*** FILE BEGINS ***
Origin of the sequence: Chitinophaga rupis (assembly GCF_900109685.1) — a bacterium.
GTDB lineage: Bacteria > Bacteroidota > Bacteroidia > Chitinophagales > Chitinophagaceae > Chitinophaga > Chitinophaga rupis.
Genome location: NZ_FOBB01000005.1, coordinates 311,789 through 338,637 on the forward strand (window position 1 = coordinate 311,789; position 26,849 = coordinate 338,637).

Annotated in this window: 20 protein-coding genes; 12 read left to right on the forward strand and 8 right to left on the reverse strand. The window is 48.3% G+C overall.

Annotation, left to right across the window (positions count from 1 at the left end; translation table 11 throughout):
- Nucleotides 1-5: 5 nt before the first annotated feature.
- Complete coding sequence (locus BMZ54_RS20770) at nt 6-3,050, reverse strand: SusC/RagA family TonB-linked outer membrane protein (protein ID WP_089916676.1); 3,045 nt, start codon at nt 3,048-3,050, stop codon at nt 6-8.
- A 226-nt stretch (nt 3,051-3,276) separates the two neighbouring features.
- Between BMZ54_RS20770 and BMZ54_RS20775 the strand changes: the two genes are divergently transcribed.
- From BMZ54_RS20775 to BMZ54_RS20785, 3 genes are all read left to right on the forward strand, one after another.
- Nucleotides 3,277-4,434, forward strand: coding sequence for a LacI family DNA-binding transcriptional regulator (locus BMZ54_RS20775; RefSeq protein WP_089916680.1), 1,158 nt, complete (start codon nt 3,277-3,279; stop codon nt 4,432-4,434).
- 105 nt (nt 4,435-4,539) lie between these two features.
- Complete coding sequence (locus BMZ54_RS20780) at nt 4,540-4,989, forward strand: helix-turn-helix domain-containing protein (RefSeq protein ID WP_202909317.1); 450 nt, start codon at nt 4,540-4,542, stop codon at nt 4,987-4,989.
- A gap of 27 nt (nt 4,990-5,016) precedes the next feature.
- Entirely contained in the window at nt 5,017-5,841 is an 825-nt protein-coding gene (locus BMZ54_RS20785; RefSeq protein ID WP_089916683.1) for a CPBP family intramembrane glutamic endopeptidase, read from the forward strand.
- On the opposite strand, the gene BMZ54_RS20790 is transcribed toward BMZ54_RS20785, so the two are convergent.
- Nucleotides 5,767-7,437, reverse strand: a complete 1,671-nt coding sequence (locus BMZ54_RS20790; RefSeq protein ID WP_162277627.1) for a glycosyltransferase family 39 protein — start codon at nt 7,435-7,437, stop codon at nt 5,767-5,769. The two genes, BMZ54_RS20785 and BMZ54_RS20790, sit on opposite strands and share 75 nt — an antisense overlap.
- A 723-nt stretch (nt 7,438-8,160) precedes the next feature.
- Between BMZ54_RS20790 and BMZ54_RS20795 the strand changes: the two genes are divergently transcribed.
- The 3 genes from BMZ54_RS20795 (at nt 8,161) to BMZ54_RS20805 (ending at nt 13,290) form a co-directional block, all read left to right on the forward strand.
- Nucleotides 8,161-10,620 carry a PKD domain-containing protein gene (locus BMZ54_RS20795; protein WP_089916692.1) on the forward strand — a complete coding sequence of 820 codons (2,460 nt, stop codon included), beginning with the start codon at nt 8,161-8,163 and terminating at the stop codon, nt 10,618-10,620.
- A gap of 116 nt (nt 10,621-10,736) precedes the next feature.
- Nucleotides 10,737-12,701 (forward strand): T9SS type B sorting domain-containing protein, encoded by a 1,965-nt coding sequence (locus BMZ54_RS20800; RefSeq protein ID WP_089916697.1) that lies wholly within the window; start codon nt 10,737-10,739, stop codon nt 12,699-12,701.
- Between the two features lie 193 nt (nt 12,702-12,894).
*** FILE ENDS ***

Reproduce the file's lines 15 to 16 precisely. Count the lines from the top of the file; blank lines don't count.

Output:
- Entirely contained in the window at nt 5,017-5,841 is an 825-nt protein-coding gene (locus BMZ54_RS20785; RefSeq protein ID WP_089916683.1) for a CPBP family intramembrane glutamic endopeptidase, read from the forward strand.
- On the opposite strand, the gene BMZ54_RS20790 is transcribed toward BMZ54_RS20785, so the two are convergent.